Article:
Arms of William Longspée, 3rd Earl of Salisbury 1196-1226 (1176?-1226) and Ela Fitzpatrick, Countess of Salisbury
From p95 of Lacies Nobilitie by Sir John Ferne (1586)
Blazon: Per pale baron and femme azure six lioncels or and paly of six gules and vair on a chief or a lion passant sable
Longspée was an illegitimate son of Henry II, who came into his title by marrying Ela, only child and heir to the second Earl of Salisbury, William FitzPatrick. Ferne somewhat disapproves of these arms; he is adamant in his position that illegitimate children may never bear the arms of their father. He sees even the baton sinister mark of bastardy as a grudging concession to popular consensus.
Blazon: Or a rose gules surmounted by another argent, both barbed and seeded proper, on a chief sable three stags’ heads caboshed of the third
Crest: Issuant from a mural crown or a dragon wings elevated and addorsed sable holding in the dexter claw a pick of the first and collared argent
Supporters: On the dexter a stag and on the sinister a ram, both proper and gorged with a chain or pendant therefrom a rose gules surmounted by another argent, barbed and seeded also proper
Mantling: Gules lined or
Motto: Bene consulendo (By good counsel)
The double rose is referred to as the Tudor rose; Henry VII adopted it as a badge to symbolize the union of the houses of Lancaster (whose symbol was a red rose) and York (the white rose). The county previously used the Tudor rose as an unofficial device. The stag refers to the first local fort built by Danish invaders, which was named Derby after the number of deer in the region, and eventually gave its name to the county.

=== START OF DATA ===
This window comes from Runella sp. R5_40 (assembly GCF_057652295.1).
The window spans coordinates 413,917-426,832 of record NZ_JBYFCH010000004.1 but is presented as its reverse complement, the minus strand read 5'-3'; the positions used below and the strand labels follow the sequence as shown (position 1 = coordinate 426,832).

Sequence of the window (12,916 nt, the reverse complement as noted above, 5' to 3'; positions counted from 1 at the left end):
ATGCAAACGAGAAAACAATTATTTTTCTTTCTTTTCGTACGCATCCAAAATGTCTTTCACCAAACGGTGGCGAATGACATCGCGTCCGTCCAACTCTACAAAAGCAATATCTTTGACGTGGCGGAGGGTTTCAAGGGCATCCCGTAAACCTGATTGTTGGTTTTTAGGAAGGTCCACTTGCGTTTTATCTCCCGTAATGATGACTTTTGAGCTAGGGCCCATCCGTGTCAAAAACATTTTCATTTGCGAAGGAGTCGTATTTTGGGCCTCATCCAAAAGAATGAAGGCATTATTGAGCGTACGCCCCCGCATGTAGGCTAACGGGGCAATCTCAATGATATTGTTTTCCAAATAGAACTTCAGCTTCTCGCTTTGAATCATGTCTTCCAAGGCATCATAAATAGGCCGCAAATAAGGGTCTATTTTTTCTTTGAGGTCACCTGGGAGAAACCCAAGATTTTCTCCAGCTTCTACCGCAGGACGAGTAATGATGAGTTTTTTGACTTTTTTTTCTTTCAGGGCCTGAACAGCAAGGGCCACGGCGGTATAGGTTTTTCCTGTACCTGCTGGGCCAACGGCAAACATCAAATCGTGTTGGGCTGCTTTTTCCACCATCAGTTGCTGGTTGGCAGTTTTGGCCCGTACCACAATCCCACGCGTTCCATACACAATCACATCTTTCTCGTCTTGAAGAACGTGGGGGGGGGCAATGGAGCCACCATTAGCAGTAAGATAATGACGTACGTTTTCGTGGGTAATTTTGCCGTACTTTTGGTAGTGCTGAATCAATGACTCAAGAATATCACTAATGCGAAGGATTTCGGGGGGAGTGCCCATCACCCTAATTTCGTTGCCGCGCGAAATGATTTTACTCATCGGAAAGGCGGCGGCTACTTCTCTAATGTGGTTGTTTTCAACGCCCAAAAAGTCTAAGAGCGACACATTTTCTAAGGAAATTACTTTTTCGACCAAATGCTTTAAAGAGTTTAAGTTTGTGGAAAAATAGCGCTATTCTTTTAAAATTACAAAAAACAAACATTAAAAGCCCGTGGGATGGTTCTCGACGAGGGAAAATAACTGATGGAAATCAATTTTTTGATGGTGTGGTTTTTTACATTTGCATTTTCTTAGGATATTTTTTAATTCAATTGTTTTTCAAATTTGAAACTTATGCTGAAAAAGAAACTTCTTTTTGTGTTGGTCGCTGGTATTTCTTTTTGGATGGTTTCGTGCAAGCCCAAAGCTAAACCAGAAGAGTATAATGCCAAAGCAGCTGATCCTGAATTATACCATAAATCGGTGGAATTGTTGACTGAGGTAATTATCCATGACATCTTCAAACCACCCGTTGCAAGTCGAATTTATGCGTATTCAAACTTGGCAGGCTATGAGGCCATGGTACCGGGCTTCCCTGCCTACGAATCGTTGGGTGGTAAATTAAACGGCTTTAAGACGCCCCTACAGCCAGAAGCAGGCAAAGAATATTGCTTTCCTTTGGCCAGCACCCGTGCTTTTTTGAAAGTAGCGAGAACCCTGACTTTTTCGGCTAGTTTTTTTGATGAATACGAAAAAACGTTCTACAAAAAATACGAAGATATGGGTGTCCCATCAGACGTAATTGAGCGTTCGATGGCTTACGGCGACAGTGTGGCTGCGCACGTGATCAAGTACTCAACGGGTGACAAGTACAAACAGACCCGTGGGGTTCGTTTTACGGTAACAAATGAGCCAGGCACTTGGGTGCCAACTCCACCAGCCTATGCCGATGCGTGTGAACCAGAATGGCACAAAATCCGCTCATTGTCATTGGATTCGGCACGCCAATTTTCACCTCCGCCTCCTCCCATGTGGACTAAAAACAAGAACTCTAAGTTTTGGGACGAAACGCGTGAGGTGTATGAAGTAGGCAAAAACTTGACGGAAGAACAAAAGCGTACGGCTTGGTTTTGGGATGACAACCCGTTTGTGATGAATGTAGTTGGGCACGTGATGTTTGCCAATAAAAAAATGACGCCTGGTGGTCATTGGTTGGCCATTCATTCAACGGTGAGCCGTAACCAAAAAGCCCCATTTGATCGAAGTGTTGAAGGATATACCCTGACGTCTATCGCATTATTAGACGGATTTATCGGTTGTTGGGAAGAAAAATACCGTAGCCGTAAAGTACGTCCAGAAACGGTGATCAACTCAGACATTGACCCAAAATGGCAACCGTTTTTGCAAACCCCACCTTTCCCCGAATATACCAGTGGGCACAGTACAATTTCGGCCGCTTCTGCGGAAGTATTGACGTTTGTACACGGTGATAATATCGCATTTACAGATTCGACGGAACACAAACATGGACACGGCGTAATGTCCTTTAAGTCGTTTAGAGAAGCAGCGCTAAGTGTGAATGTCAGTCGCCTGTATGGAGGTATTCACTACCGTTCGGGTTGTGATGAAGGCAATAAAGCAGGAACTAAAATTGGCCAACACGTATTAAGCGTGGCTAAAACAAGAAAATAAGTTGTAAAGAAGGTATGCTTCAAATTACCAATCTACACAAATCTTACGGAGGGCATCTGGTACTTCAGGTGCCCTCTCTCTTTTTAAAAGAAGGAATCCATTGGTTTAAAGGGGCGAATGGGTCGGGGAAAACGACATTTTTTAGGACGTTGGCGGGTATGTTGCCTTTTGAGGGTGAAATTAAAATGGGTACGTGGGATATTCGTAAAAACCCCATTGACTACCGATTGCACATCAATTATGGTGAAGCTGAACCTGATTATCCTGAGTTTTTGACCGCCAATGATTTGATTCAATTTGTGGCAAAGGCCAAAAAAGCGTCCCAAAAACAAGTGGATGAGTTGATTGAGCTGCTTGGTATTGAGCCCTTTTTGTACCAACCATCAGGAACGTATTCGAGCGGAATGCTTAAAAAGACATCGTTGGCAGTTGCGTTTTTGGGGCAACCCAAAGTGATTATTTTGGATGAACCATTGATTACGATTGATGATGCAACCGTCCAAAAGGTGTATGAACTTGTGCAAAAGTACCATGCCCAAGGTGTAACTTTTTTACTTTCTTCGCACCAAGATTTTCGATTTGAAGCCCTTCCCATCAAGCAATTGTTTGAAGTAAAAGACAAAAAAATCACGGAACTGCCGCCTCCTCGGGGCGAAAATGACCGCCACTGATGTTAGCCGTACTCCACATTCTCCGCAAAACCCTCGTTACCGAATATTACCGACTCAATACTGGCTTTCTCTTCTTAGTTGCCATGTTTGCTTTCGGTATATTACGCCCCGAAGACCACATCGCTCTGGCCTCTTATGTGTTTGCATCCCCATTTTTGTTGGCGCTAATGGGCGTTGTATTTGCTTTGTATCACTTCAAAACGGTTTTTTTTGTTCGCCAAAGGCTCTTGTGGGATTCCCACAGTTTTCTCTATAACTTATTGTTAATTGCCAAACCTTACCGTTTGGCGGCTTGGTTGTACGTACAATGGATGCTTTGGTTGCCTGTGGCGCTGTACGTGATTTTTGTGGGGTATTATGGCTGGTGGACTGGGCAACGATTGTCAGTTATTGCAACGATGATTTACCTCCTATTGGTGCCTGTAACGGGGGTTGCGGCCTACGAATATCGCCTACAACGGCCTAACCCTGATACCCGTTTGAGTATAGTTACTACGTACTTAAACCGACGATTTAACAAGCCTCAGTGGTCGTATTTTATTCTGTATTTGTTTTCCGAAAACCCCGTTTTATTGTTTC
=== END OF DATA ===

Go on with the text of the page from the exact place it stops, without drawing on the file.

Blazon: Argent on a base wavy azure charged with two bars wavy of the field a lymphad sail furled sable pennon and flags flying gules, on a chief of the second between a pair of fire tongs and a weaver’s shuttle a pale of the first charged with a sprig of mulberry fructed proper
Crest: On a wreath of the colors in front of a representation of the White Tower of the Tower of London proper two anchors in saltire or
Supporters: On the dexter side a sea-horse, on the sinister side a talbot, all proper
Mantling: Azure lined argent
Motto: From great things to greater
Most of the elements in this achievement are drawn from the arms of the borough of Stepney, which was incorporated into Tower Hamlets in 1965. The fire tongs are the symbol of St. Dunstan, who held the Manor of Stepney when he was Bishop of London.